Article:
Whale Creek Property on Raritan Bay Protected (NJ)
Aberdeen, NJ, March 13, 2006: The Trust for Public Land (TPL), Aberdeen Township, and the New Jersey Department of Environmental Protection announced today the purchase of 15 acres near Whale Creek. The property is one of the few developable sites remaining in the area, and its preservation will help protect the water quality of the Whale Creek and Raritan Bay.
“We are happy to have been able to work with the state and the township to protect this property. The land is a Harbor Estuary Program priority acquisition site, which indicates its regional importance,” said Kathy Haake, project manager for the Trust for Public Land. “We would like to continue to work with the state and local governments to conserve more properties important to the Harbor Estuary.”
The property is sandwiched between a town park and state land that borders Whale Creek. The newly protected land will be used for recreation such as hiking and birding and a trail to link Aberdeen’s Alvin Ross Memorial Field to Whale Creek has been discussed. The parcel also provides critical habitat for a variety of plant and bird species, including the threatened black skimmer and endangered least tern. The area is a popular migratory and wintering stopover for songbirds and raptors.
“This is a great opportunity to work in partnership with the Trust for Public Land and the State of New Jersey Green Acres Program to preserve this important piece of environmentally sensitive property,” said Aberdeen Township Manager Stuart Brown.
Water protection was at the top of the list of reasons to purchase the property. The land is no more than 500 feet from Whale Creek, which feeds into Raritan Bay, the largest bay in the Hudson-Raritan Estuary. Raritan Bay was one of America’s richest fisheries until 1900, when it became over-fished and plagued by pollution and silt.
Funding for the $1,250,000 purchase was provided by Aberdeen Township and a variety of state funding sources including a Department of Environmental Protection Green Acres Program grant to Aberdeen Township, Natural Resource Damages funds and state acquisition funds. Once acquired, the State will co-own the property with the town, which will manage the site.
“This partnership among Aberdeen, TPL, and the state preserves an important Harbor Estuary Priority Acquisition site,” said John S. Watson, Jr., Assistant Commissioner for the Department of Environmental Protection. “The purchase of this strategic property, that had been threatened by residential development, completes an important Raritan Bayshore conservation and recreation greenway. Through the foresight and collaborative efforts of TPL and Aberdeen Township, this parcel will now remain open for public enjoyment and habitat protection.”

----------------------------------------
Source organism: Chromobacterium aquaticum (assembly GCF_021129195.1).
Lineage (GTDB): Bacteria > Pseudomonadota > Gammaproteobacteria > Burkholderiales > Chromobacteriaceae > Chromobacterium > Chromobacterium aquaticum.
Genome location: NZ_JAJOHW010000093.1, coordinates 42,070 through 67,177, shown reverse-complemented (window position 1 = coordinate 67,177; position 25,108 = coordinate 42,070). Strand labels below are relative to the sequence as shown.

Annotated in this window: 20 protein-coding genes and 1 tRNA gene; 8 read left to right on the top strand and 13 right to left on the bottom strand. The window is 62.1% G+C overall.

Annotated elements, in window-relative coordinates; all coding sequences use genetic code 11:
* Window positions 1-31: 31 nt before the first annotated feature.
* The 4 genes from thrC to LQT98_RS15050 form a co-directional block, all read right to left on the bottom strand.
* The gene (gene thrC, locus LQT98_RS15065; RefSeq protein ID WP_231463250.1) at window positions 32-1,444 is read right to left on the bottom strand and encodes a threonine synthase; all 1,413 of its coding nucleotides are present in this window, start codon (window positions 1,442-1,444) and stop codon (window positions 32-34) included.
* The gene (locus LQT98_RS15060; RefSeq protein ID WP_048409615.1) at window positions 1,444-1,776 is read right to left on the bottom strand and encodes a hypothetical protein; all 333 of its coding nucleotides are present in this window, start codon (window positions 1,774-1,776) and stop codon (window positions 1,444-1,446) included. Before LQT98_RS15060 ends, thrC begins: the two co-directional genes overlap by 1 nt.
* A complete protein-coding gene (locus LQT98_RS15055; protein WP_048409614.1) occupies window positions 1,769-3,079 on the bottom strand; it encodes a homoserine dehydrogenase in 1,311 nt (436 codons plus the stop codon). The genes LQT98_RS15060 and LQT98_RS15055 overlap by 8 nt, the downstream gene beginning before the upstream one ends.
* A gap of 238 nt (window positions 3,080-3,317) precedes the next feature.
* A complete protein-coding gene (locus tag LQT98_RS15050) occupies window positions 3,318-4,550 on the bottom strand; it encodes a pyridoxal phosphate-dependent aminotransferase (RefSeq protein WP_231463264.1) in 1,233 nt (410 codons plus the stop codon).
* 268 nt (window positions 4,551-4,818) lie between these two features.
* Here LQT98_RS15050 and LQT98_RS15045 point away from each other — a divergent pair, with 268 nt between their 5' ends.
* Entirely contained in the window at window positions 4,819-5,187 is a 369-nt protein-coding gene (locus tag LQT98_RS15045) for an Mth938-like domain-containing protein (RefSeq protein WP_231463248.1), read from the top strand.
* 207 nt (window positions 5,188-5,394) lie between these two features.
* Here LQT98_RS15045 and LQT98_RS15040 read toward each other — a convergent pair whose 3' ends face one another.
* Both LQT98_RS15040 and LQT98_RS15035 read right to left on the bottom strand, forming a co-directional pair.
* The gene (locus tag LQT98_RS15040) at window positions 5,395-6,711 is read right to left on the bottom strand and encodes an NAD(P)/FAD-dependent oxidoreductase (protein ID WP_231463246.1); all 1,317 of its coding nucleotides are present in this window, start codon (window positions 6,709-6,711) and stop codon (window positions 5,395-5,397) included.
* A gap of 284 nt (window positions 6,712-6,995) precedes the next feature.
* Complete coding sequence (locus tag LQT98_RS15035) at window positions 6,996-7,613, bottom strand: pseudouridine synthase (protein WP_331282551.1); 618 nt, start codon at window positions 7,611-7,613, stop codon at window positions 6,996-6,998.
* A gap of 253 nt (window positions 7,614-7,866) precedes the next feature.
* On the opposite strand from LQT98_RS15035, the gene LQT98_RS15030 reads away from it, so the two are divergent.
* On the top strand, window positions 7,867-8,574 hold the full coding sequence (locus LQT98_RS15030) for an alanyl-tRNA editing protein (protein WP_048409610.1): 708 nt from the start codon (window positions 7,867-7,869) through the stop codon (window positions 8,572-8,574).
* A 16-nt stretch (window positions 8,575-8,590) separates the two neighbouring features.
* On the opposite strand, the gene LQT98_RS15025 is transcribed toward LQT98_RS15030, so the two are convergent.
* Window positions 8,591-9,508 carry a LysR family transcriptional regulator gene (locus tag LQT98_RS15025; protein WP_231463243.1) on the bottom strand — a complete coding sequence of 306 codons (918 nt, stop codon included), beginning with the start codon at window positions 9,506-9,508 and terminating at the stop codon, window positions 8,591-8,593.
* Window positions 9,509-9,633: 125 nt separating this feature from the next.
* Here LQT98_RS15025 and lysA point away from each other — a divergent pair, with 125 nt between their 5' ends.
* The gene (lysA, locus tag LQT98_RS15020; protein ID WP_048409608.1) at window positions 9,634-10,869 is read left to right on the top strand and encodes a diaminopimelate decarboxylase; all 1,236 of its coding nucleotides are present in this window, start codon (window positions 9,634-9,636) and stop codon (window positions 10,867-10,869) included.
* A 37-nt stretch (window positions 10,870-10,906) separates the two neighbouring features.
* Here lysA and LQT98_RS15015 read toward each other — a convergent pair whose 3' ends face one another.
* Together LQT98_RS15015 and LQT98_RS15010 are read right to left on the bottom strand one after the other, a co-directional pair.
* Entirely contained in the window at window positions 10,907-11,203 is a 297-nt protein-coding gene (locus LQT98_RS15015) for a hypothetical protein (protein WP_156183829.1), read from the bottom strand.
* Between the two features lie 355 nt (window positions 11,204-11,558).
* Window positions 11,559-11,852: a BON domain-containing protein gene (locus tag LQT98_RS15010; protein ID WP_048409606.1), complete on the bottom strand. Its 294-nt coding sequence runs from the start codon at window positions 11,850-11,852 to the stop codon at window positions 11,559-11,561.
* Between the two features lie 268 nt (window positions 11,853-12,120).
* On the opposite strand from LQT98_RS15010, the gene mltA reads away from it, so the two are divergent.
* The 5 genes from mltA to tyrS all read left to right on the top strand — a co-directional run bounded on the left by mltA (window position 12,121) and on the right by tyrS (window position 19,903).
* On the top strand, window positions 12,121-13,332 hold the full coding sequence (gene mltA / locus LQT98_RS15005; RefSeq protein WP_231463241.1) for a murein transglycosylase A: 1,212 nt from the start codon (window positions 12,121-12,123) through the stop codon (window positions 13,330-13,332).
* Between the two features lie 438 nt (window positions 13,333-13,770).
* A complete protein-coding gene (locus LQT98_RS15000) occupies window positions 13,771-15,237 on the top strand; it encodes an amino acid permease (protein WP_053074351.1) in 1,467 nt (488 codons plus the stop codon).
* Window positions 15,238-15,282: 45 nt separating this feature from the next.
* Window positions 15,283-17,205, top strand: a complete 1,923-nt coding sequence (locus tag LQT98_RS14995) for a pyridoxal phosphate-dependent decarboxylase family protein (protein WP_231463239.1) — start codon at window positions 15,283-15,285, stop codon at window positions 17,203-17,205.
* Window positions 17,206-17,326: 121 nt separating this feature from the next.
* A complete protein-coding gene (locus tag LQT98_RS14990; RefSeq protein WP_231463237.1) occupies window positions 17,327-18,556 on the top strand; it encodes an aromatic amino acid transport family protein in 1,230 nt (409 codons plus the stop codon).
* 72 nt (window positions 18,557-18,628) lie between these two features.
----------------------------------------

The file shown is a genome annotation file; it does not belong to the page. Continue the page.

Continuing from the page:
The Environmental Protection Agency established the New York/New Jersey Harbor Estuary Program (HEP) in 1988 following growing public concern for the health of the New York/New Jersey Harbor and Bight ecosystem. The program pulled together representatives from the private and public sectors, including government, industry, business, and environmental interest groups, and elected officials from area counties. The HEP focuses a wide range of issues related to the health of the ecosystem including pollution and habitat loss.
The Trust for Public Land has taken a progressive lead in protecting and repairing the New York/New Jersey Harbor Estuary’s health and diverse ecosystem. Since the mid-1970s, TPL has been active in conserving land around the harbor that is vital to its well-being. This is the organization’s first harbor project in New Jersey, and plans are to continue this effort. In New York, TPL has protected 382 acres that are linked to the harbor, an investment of approximately $71 million.
The Trust for Public Land (TPL) is a national nonprofit land conservation organization that conserves land for people to enjoy as parks, gardens, and natural areas, ensuring livable communities for generations to come. Protection of the New York/New Jersey Harbor has been an integral part of TPL’s conservation efforts in the region for many years. With its state office in Morristown, TPL has protected approximately 23,000 acres throughout New Jersey. For more information, visit www.tpl.org/newjersey.